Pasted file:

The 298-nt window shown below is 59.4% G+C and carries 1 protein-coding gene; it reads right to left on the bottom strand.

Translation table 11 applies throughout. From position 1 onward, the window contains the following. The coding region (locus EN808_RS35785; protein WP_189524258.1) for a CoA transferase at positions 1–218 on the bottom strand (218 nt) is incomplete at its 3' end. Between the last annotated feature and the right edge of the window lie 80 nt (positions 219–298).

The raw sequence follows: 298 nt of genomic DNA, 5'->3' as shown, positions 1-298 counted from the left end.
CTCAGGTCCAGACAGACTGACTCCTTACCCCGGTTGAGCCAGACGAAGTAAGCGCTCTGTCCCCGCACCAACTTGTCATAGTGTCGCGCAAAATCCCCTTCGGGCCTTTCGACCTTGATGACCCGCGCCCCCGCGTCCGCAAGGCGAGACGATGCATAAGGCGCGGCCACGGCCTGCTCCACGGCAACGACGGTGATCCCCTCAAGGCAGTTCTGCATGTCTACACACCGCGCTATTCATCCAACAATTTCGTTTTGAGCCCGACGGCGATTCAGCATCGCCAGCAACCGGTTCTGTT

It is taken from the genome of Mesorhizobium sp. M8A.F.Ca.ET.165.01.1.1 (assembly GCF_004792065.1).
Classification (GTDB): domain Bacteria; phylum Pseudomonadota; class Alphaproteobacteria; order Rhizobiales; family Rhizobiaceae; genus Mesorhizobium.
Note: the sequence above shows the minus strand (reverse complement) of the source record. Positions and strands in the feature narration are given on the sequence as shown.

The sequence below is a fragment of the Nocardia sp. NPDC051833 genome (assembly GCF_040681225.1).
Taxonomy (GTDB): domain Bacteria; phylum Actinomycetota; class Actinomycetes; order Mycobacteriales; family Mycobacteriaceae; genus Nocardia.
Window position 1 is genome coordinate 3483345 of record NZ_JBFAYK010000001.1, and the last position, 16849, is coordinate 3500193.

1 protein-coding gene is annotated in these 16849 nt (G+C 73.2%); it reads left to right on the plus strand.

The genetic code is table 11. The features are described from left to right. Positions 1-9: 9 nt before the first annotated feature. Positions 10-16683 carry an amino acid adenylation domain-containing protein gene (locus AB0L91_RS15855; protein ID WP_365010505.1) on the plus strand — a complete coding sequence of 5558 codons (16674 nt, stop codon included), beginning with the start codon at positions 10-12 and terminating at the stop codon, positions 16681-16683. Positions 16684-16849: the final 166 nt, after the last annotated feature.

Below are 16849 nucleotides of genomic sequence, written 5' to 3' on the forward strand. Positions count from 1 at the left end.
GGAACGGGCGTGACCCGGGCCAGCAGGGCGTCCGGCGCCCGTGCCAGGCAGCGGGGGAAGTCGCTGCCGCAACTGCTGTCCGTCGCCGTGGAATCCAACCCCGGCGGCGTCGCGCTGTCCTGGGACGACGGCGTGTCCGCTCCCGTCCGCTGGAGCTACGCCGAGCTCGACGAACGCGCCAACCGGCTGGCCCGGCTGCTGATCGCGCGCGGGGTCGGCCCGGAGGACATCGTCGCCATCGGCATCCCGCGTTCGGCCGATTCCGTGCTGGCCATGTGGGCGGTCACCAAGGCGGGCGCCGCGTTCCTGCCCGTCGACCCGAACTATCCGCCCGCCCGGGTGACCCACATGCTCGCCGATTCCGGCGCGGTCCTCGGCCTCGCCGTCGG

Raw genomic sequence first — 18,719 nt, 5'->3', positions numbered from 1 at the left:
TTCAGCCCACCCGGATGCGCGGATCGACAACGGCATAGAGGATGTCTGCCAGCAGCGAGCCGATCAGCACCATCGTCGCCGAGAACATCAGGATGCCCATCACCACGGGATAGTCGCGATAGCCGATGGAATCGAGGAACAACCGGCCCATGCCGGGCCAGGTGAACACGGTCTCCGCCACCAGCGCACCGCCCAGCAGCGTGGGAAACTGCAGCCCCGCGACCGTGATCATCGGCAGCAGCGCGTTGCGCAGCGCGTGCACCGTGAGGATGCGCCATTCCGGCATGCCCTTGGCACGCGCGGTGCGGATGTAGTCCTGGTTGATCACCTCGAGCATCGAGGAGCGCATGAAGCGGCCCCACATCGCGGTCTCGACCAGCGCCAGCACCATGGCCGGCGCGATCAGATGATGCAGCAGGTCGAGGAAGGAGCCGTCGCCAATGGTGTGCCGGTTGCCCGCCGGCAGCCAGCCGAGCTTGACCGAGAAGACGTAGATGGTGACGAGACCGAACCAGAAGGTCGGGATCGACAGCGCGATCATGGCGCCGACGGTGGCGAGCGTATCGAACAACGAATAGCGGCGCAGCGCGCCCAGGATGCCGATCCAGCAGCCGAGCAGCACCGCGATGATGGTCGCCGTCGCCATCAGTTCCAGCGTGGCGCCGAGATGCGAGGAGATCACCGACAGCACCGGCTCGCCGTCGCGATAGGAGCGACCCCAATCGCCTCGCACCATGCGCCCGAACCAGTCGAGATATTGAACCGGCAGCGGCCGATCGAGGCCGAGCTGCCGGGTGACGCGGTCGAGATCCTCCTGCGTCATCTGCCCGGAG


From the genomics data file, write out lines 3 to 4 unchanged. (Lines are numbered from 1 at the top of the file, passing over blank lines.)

The raw sequence follows: 298 nt of genomic DNA, 5'->3' as shown, positions 1-298 counted from the left end.
CTCAGGTCCAGACAGACTGACTCCTTACCCCGGTTGAGCCAGACGAAGTAAGCGCTCTGTCCCCGCACCAACTTGTCATAGTGTCGCGCAAAATCCCCTTCGGGCCTTTCGACCTTGATGACCCGCGCCCCCGCGTCCGCAAGGCGAGACGATGCATAAGGCGCGGCCACGGCCTGCTCCACGGCAACGACGGTGATCCCCTCAAGGCAGTTCTGCATGTCTACACACCGCGCTATTCATCCAACAATTTCGTTTTGAGCCCGACGGCGATTCAGCATCGCCAGCAACCGGTTCTGTT